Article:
According to the U.S. National Library of Medicine’s clinical trials database, the study will involve 12 participants who have pleural mesothelioma and did not respond well to chemotherapy. The study is further proof of nivolumab’s potential as a pleural mesothelioma treatment in the United States.

 

The FDA Approval Process for Mesothelioma

Nivolumab is already approved in the U.S. for numerous diseases, including melanoma and some non-small cell and small cell lung cancers. Therefore, the FDA is aware of its benefits.

The lingering question is whether nivolumab would pass the FDA’s approval process. When the FDA approved NovoTTF-100L, the manufacturer had to go through the medical device approval process. According to the website Registrar Corp, this procedure is less arduous than the one for drugs. Most medical devices don’t need the FDA’s approval before entering the consumer market.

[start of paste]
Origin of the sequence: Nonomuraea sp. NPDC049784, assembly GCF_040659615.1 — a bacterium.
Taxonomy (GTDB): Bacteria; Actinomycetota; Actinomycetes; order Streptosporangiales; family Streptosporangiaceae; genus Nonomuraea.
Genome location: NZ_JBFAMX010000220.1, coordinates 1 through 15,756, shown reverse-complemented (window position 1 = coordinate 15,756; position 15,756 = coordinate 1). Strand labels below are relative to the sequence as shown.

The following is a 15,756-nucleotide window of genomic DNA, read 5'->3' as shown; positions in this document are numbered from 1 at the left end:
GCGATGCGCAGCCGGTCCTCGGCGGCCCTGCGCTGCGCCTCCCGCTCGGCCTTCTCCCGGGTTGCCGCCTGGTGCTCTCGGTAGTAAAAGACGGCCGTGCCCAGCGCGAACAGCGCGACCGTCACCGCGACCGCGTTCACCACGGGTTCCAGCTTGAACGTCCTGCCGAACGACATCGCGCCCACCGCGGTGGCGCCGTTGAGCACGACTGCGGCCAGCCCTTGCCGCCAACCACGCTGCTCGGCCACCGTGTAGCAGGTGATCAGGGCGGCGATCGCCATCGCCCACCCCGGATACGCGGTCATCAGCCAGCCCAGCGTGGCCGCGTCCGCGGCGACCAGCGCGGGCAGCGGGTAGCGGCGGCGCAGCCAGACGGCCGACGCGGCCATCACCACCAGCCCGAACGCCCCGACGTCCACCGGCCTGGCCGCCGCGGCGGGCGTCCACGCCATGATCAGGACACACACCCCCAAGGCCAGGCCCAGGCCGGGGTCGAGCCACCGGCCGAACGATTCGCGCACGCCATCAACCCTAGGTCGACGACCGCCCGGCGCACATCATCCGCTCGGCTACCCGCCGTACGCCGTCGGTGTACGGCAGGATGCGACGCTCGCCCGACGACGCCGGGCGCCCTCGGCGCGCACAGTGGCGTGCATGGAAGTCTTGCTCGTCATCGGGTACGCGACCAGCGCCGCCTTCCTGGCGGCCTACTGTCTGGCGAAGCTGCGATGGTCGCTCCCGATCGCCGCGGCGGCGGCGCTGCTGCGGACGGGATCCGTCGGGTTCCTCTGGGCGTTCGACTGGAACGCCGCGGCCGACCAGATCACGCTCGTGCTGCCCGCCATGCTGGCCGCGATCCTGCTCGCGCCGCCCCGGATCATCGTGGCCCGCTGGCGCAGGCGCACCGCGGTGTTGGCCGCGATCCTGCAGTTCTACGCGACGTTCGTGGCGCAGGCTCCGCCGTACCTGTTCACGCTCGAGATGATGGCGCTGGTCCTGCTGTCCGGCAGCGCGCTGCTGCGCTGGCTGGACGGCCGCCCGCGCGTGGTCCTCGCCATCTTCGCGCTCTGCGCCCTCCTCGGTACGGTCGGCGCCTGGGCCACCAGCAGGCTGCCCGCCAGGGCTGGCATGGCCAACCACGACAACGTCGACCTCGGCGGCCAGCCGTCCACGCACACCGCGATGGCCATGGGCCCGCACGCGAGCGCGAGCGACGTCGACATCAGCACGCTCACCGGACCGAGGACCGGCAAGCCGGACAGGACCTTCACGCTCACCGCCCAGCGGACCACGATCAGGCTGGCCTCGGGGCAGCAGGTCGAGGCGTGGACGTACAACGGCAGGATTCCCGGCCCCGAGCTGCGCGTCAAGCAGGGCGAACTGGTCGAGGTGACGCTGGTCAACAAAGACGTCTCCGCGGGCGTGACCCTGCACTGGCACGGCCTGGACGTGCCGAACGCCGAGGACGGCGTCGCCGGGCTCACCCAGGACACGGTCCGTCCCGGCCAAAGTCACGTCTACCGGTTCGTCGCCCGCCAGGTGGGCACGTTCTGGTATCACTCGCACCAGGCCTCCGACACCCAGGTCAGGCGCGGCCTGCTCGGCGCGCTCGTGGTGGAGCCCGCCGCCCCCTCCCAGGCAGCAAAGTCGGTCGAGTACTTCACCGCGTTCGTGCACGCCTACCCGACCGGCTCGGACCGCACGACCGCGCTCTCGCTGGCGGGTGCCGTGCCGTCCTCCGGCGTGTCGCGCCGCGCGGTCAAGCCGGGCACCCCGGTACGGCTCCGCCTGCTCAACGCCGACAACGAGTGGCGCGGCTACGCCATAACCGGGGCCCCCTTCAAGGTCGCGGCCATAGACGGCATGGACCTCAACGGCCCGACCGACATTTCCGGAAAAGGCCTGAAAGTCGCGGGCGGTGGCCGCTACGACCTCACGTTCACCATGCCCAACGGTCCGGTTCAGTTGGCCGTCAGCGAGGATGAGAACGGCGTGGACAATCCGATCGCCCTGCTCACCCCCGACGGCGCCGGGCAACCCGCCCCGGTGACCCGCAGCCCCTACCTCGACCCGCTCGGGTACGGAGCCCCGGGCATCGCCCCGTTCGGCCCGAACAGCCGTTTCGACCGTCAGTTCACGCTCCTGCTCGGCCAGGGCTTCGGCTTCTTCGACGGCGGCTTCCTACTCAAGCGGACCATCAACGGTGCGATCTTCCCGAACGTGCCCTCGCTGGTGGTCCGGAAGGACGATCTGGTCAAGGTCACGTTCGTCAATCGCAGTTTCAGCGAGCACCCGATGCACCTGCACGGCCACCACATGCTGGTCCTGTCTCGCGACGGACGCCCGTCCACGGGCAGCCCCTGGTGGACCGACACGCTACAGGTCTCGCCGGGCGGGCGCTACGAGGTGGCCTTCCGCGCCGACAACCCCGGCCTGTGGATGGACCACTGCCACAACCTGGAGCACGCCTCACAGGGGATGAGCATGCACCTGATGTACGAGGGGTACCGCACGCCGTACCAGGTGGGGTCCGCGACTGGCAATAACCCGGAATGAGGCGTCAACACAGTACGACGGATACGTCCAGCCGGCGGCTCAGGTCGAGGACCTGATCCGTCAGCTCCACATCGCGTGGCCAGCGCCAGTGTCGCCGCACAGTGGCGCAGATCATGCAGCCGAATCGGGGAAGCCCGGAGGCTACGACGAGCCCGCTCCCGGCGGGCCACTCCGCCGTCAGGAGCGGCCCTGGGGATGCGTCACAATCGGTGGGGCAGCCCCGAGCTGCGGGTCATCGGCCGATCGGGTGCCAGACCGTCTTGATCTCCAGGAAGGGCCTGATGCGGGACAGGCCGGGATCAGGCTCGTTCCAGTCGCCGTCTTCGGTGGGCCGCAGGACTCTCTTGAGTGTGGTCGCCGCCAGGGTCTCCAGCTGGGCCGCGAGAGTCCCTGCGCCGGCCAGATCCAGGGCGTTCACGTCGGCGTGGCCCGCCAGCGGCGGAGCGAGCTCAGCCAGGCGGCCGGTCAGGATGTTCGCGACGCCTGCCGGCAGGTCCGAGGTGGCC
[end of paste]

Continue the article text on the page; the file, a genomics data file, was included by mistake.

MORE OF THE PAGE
For drugs, especially ones that don’t meet the qualifications for being an over-the-counter option, they must pass a series of clinical tests. The FDA reviews the results of these trials and determines if the benefits of using the treatment outweigh the risks. In many cases for mesothelioma medication, the risks are considerable due to the aggressive nature of the drugs in combating the cancer. This high-risk aspect is why many treatment combinations, immunotherapy drugs and other experimental methods do not receive FDA approval.

If you’d like to help nivolumab get U.S. approval for mesothelioma treatment, consider joining a clinical trial. You can even join a study that involves another drug or treatment option for mesothelioma patients. Not only do you receive cutting-edge treatment for your disease, but you could also help save the lives of future generations.

Jenna Campagna is a registered nurse, patient advocate and an excellent resource for all mesothelioma patients. She can help you find a clinical trial that suits your disease and where you live. Email her at jenna@mesotheliomaguide.com for information on the studies still accepting participants.